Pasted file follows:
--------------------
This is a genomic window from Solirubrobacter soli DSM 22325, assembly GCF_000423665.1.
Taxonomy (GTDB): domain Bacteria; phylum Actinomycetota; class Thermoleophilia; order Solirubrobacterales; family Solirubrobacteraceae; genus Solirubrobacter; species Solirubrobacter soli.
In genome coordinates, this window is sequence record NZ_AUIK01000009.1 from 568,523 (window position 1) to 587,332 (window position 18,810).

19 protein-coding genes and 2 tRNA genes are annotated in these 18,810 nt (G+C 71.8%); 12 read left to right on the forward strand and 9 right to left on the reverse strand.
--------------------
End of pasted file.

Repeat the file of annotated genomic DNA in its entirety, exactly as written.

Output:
This is a genomic window from Solirubrobacter soli DSM 22325, assembly GCF_000423665.1.
Taxonomy (GTDB): domain Bacteria; phylum Actinomycetota; class Thermoleophilia; order Solirubrobacterales; family Solirubrobacteraceae; genus Solirubrobacter; species Solirubrobacter soli.
In genome coordinates, this window is sequence record NZ_AUIK01000009.1 from 568,523 (window position 1) to 587,332 (window position 18,810).

19 protein-coding genes and 2 tRNA genes are annotated in these 18,810 nt (G+C 71.8%); 12 read left to right on the forward strand and 9 right to left on the reverse strand.